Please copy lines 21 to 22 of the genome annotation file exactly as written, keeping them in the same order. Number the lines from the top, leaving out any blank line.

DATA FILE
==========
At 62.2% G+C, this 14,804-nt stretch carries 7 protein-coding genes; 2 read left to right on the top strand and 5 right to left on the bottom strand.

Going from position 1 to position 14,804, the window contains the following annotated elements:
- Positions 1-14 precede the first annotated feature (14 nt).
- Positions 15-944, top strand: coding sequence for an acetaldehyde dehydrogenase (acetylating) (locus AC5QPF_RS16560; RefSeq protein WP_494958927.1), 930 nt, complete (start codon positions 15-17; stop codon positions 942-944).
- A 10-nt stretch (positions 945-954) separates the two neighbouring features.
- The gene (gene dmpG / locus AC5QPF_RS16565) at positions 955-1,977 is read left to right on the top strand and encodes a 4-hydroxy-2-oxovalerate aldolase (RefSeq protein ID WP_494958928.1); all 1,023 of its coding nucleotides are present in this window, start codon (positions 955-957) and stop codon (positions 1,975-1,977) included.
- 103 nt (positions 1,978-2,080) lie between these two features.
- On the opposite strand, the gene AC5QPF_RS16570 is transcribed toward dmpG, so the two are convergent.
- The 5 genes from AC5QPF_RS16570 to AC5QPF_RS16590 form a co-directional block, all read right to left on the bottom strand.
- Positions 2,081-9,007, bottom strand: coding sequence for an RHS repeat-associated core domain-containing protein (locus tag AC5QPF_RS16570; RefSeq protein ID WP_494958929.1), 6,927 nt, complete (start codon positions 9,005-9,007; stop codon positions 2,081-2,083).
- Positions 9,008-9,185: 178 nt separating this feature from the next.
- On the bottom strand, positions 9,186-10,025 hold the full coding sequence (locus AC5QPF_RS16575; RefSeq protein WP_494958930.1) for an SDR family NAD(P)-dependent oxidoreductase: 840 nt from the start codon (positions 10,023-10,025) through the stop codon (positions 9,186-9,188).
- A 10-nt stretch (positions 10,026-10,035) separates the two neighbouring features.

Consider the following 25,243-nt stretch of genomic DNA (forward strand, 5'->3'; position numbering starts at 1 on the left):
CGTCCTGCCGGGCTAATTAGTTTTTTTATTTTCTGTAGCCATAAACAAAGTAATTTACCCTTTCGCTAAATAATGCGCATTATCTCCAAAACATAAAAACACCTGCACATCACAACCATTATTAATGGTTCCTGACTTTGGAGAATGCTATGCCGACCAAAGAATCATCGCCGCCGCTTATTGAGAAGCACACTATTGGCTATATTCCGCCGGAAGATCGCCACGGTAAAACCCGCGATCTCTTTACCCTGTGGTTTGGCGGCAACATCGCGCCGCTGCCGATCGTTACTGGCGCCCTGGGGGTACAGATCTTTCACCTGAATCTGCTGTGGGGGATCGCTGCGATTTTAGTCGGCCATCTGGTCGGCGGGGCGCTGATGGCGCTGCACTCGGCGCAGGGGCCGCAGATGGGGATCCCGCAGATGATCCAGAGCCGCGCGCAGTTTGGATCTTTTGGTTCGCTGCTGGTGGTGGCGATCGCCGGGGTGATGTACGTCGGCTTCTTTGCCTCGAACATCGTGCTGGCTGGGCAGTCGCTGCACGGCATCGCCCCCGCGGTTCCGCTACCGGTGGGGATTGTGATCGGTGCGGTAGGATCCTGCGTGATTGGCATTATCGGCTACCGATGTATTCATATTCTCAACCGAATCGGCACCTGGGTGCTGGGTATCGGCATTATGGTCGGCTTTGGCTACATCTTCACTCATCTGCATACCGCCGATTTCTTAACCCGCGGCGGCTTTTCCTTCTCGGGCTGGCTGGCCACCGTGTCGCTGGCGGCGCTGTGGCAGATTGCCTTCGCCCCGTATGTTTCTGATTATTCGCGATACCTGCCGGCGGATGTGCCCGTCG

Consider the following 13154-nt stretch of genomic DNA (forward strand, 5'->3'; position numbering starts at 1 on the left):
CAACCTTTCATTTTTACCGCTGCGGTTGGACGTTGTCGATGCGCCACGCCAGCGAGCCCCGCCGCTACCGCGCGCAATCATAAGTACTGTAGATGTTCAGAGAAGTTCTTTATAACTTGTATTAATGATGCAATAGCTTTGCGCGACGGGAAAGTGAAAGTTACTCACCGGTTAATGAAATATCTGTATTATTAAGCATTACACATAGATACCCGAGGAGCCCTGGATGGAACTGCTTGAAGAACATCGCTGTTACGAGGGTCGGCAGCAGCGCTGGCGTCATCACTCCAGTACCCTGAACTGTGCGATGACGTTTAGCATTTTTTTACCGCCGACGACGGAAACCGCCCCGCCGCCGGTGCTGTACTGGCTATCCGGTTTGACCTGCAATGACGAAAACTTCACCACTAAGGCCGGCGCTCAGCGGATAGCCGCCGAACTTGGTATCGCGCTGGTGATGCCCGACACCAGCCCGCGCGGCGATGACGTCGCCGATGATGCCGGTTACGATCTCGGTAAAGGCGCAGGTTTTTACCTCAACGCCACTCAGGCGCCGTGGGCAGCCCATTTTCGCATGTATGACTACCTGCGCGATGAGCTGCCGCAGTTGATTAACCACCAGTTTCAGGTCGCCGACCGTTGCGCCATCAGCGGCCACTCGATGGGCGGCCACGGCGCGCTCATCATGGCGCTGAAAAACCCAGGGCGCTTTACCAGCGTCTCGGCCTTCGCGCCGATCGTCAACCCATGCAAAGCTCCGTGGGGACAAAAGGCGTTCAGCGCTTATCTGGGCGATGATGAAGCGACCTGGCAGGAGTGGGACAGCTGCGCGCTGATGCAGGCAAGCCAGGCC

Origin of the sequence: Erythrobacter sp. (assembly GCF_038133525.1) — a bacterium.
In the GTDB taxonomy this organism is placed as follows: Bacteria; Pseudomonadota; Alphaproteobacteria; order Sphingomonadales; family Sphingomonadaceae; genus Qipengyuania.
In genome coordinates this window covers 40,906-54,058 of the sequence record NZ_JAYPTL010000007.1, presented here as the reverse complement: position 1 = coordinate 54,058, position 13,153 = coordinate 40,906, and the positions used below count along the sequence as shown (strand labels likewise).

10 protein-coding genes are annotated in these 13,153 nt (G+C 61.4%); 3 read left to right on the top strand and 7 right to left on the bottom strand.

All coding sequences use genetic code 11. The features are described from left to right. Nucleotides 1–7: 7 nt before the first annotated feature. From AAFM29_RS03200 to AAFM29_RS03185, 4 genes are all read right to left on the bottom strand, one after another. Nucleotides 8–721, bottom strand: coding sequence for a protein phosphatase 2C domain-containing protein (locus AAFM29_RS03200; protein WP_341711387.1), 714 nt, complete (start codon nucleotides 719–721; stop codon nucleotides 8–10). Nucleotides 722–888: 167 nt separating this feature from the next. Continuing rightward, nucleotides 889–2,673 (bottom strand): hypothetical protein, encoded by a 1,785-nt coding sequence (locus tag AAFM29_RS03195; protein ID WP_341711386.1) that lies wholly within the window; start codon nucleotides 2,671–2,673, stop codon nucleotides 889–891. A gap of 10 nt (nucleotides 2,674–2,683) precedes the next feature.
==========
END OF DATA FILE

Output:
10 protein-coding genes are annotated in these 13,153 nt (G+C 61.4%); 3 read left to right on the top strand and 7 right to left on the bottom strand.

All coding sequences use genetic code 11. The features are described from left to right. Nucleotides 1–7: 7 nt before the first annotated feature. From AAFM29_RS03200 to AAFM29_RS03185, 4 genes are all read right to left on the bottom strand, one after another. Nucleotides 8–721, bottom strand: coding sequence for a protein phosphatase 2C domain-containing protein (locus AAFM29_RS03200; protein WP_341711387.1), 714 nt, complete (start codon nucleotides 719–721; stop codon nucleotides 8–10). Nucleotides 722–888: 167 nt separating this feature from the next. Continuing rightward, nucleotides 889–2,673 (bottom strand): hypothetical protein, encoded by a 1,785-nt coding sequence (locus tag AAFM29_RS03195; protein ID WP_341711386.1) that lies wholly within the window; start codon nucleotides 2,671–2,673, stop codon nucleotides 889–891. A gap of 10 nt (nucleotides 2,674–2,683) precedes the next feature.